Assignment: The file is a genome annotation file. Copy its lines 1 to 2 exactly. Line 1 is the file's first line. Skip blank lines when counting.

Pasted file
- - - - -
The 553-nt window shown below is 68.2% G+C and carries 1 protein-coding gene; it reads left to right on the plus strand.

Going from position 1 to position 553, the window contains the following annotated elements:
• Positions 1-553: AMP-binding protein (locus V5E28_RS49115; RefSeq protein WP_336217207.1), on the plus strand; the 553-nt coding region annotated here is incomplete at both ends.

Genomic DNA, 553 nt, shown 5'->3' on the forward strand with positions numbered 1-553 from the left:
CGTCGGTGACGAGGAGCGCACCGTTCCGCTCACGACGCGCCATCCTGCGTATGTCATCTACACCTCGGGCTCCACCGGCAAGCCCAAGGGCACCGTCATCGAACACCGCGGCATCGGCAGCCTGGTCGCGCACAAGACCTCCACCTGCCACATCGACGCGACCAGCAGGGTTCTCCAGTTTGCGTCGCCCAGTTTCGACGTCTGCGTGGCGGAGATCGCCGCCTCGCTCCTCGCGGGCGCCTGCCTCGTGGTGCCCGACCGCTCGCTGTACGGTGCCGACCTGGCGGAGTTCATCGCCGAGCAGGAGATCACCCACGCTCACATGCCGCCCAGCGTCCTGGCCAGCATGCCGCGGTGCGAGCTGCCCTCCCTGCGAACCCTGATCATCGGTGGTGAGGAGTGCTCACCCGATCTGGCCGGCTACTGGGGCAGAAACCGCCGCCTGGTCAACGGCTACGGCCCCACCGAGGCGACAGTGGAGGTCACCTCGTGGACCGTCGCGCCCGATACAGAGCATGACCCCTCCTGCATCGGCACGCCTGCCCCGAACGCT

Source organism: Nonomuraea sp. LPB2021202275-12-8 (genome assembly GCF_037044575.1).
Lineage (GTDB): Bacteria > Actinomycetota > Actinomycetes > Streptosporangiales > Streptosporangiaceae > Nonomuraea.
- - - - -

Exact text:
The 553-nt window shown below is 68.2% G+C and carries 1 protein-coding gene; it reads left to right on the plus strand.

Going from position 1 to position 553, the window contains the following annotated elements: